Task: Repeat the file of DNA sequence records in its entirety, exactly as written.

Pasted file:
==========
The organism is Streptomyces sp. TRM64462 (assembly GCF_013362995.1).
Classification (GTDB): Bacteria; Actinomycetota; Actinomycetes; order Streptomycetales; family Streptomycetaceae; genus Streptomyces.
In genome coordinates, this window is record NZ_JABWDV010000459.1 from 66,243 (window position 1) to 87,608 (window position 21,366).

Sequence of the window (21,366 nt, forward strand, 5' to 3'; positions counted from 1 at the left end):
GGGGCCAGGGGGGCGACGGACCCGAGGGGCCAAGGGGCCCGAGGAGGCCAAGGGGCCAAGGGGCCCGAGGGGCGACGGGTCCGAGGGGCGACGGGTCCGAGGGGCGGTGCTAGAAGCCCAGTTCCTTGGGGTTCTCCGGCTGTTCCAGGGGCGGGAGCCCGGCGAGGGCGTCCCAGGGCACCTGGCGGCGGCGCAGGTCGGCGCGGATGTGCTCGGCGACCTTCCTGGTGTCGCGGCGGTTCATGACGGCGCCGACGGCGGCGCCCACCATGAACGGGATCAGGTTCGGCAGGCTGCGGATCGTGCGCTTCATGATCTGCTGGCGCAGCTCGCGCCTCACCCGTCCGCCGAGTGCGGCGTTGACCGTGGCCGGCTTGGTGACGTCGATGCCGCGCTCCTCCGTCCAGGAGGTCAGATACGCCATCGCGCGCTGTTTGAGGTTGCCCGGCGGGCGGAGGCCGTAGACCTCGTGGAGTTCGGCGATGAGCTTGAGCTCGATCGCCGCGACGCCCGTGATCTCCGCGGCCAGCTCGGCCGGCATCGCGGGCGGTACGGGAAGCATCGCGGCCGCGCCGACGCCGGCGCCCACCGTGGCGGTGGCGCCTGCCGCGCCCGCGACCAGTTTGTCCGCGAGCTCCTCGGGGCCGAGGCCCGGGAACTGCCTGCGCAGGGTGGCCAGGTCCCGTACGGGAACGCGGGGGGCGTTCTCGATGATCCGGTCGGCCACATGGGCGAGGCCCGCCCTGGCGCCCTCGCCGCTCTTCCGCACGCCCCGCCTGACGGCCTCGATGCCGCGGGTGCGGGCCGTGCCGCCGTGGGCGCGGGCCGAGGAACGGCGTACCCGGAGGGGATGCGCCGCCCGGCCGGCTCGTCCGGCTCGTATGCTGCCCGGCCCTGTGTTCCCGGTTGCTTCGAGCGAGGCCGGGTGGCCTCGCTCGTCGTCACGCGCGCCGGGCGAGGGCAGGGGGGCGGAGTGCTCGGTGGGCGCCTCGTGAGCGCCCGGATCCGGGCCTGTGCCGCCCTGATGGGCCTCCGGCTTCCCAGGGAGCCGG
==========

The organism is Streptomyces sp. TRM64462 (assembly GCF_013362995.1).
Classification (GTDB): Bacteria; Actinomycetota; Actinomycetes; order Streptomycetales; family Streptomycetaceae; genus Streptomyces.
In genome coordinates, this window is record NZ_JABWDV010000459.1 from 66,243 (window position 1) to 87,608 (window position 21,366).

Sequence of the window (21,366 nt, forward strand, 5' to 3'; positions counted from 1 at the left end):
GGGGCCAGGGGGGCGACGGACCCGAGGGGCCAAGGGGCCCGAGGAGGCCAAGGGGCCAAGGGGCCCGAGGGGCGACGGGTCCGAGGGGCGACGGGTCCGAGGGGCGGTGCTAGAAGCCCAGTTCCTTGGGGTTCTCCGGCTGTTCCAGGGGCGGGAGCCCGGCGAGGGCGTCCCAGGGCACCTGGCGGCGGCGCAGGTCGGCGCGGATGTGCTCGGCGACCTTCCTGGTGTCGCGGCGGTTCATGACGGCGCCGACGGCGGCGCCCACCATGAACGGGATCAGGTTCGGCAGGCTGCGGATCGTGCGCTTCATGATCTGCTGGCGCAGCTCGCGCCTCACCCGTCCGCCGAGTGCGGCGTTGACCGTGGCCGGCTTGGTGACGTCGATGCCGCGCTCCTCCGTCCAGGAGGTCAGATACGCCATCGCGCGCTGTTTGAGGTTGCCCGGCGGGCGGAGGCCGTAGACCTCGTGGAGTTCGGCGATGAGCTTGAGCTCGATCGCCGCGACGCCCGTGATCTCCGCGGCCAGCTCGGCCGGCATCGCGGGCGGTACGGGAAGCATCGCGGCCGCGCCGACGCCGGCGCCCACCGTGGCGGTGGCGCCTGCCGCGCCCGCGACCAGTTTGTCCGCGAGCTCCTCGGGGCCGAGGCCCGGGAACTGCCTGCGCAGGGTGGCCAGGTCCCGTACGGGAACGCGGGGGGCGTTCTCGATGATCCGGTCGGCCACATGGGCGAGGCCCGCCCTGGCGCCCTCGCCGCTCTTCCGCACGCCCCGCCTGACGGCCTCGATGCCGCGGGTGCGGGCCGTGCCGCCGTGGGCGCGGGCCGAGGAACGGCGTACCCGGAGGGGATGCGCCGCCCGGCCGGCTCGTCCGGCTCGTATGCTGCCCGGCCCTGTGTTCCCGGTTGCTTCGAGCGAGGCCGGGTGGCCTCGCTCGTCGTCACGCGCGCCGGGCGAGGGCAGGGGGGCGGAGTGCTCGGTGGGCGCCTCGTGAGCGCCCGGATCCGGGCCTGTGCCGCCCTGATGGGCCTCCGGCTTCCCAGGGAGCCGG